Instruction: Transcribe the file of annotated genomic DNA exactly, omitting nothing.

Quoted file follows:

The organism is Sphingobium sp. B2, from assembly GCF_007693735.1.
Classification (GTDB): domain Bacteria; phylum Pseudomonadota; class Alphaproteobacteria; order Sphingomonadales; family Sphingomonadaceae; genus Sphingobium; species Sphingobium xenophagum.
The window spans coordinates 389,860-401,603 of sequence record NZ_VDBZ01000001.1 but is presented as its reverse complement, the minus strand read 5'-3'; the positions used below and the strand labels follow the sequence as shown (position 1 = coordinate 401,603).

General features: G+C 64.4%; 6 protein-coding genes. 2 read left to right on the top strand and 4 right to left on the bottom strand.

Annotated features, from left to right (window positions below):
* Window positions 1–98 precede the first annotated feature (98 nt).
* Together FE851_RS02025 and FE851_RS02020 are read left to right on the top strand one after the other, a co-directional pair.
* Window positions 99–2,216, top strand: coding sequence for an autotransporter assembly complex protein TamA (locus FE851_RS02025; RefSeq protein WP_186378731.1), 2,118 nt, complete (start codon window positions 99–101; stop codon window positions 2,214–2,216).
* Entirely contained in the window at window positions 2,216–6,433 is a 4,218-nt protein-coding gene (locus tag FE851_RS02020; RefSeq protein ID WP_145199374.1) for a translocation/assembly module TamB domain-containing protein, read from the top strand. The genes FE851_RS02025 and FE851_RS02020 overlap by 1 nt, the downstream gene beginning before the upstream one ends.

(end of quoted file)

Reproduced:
The organism is Sphingobium sp. B2, from assembly GCF_007693735.1.
Classification (GTDB): domain Bacteria; phylum Pseudomonadota; class Alphaproteobacteria; order Sphingomonadales; family Sphingomonadaceae; genus Sphingobium; species Sphingobium xenophagum.
The window spans coordinates 389,860-401,603 of sequence record NZ_VDBZ01000001.1 but is presented as its reverse complement, the minus strand read 5'-3'; the positions used below and the strand labels follow the sequence as shown (position 1 = coordinate 401,603).

General features: G+C 64.4%; 6 protein-coding genes. 2 read left to right on the top strand and 4 right to left on the bottom strand.

Annotated features, from left to right (window positions below):
* Window positions 1–98 precede the first annotated feature (98 nt).
* Together FE851_RS02025 and FE851_RS02020 are read left to right on the top strand one after the other, a co-directional pair.
* Window positions 99–2,216, top strand: coding sequence for an autotransporter assembly complex protein TamA (locus FE851_RS02025; RefSeq protein WP_186378731.1), 2,118 nt, complete (start codon window positions 99–101; stop codon window positions 2,214–2,216).
* Entirely contained in the window at window positions 2,216–6,433 is a 4,218-nt protein-coding gene (locus tag FE851_RS02020; RefSeq protein ID WP_145199374.1) for a translocation/assembly module TamB domain-containing protein, read from the top strand. The genes FE851_RS02025 and FE851_RS02020 overlap by 1 nt, the downstream gene beginning before the upstream one ends.